Problem solving Independent project work and problem solving will be one of the central goals of the module; producing written assignments for the assessed portfolio will require student to develop and demonstrate independent research skills as well as problem solving skills. The need to research and prepare for formal meetings will also enable students to formulate strategies for resolving a range of policy problems. The ability of students to solve problems will be developed and assessed by asking them to: adopt differing points of view; organize data and propose an answer to the problem; consider extreme cases; reason logically; construct theoretical models; consider similar cases; look for patterns; divide issues into smaller problems; build coalitions in favour of specific solutions to problems. A final report on negotiations will ensure that an assessment of the student's ability to work alone can be undertaken.
Research skills The submission of a portfolio of written assignments and a final report will require students to demonstrate an ability to research and prepare for formal negotiations. The need to locate appropriate research resources and write up the results will also develop research skills. Research preparation for formal presentations at plenary sessions will also enable the student to develop independent project skills. A final report on the negotiations will ensure that an assessment of the student’s ability to work alone can be undertaken.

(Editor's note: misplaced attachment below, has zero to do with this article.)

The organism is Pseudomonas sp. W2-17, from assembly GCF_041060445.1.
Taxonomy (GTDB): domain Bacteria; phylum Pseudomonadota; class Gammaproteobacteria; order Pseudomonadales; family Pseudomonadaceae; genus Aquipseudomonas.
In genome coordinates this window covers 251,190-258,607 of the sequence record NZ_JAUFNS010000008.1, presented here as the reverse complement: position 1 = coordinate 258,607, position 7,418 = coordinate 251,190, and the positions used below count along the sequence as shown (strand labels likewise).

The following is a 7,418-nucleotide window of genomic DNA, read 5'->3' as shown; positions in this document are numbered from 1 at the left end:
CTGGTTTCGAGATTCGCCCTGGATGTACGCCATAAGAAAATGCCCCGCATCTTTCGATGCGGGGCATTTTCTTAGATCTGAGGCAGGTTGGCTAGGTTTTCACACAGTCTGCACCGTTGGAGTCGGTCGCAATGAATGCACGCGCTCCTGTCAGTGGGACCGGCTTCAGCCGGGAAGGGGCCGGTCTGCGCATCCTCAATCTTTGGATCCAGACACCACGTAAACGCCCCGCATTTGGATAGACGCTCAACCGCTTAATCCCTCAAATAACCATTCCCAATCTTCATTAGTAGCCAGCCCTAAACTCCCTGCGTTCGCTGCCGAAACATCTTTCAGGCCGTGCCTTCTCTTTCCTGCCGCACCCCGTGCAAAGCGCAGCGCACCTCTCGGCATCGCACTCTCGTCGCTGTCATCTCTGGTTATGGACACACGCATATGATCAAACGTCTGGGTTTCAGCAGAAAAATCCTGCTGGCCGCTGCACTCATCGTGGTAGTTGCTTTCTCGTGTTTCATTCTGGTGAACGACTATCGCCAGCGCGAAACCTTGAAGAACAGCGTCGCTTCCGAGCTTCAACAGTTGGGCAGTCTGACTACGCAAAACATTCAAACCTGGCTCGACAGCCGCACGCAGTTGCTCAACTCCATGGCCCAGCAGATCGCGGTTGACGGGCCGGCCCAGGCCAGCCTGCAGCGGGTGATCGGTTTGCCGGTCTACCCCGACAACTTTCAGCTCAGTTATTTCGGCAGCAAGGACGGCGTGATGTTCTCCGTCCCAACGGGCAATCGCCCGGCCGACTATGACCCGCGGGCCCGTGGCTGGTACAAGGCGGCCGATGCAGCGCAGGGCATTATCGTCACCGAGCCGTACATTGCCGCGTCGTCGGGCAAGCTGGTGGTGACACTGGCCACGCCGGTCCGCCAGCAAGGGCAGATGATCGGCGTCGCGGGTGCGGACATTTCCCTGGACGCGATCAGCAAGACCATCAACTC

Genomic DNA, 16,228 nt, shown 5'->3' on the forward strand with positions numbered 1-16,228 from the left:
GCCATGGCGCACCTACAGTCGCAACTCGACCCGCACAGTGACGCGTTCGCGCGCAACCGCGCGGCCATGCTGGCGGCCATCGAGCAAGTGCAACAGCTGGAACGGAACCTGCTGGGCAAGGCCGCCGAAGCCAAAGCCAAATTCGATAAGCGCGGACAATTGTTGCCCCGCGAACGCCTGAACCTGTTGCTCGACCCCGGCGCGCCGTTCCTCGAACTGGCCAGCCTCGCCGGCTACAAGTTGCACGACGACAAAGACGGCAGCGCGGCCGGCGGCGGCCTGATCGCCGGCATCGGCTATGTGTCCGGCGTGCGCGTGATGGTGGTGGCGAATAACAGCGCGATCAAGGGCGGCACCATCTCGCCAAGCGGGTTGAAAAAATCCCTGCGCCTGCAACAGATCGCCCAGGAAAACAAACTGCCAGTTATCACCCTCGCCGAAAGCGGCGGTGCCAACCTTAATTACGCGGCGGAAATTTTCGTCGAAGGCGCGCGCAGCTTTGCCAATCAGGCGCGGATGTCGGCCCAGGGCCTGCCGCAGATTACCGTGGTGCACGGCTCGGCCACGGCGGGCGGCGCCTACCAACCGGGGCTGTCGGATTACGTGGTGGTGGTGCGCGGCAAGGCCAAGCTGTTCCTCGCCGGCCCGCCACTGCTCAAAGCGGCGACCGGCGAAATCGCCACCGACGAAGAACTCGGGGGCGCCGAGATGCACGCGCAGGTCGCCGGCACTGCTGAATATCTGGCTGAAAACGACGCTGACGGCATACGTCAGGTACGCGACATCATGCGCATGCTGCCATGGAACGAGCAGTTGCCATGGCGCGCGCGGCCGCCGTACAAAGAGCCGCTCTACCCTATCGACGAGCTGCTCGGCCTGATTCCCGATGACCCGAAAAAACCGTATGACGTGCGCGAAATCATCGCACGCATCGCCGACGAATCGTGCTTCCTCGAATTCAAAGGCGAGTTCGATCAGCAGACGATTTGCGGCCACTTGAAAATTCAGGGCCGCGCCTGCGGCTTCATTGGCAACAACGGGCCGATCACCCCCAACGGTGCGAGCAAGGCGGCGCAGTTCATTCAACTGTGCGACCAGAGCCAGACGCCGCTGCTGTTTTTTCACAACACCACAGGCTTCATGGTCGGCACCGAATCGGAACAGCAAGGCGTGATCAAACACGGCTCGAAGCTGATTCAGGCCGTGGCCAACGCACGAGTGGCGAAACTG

Subject Specific Skills Students have the opportunity to develop, practice and test a wide range of subject specific skills that help them to understand, conceptualise and evaluate examples and ideas on the module. These subject specific skills include: • Collect and understand a wide range of data relating to the module, especially EU documents from the EU documentation centre and the web • Ability to evaluate competing perspectives advanced during complex international negotiations • Relate theoretical debates to practical issues arising from real life negotiating scenarios • Demonstrate subject specific research techniques • Apply a range of methodologies to complex political problems • Put political skills to practical use, such as negotiation skills.
Team work Pre-plenary preparation and formal negotiations will consist in part of small-group discussion and negotiation where students will be obliged to discuss as a group the core issues related to a range of topics. Such classroom debates and discussions are a vital component of the module. Teamwork forms part of the assessment of skills employed throughout the simulation.

Notes

This module is at CQFW Level 6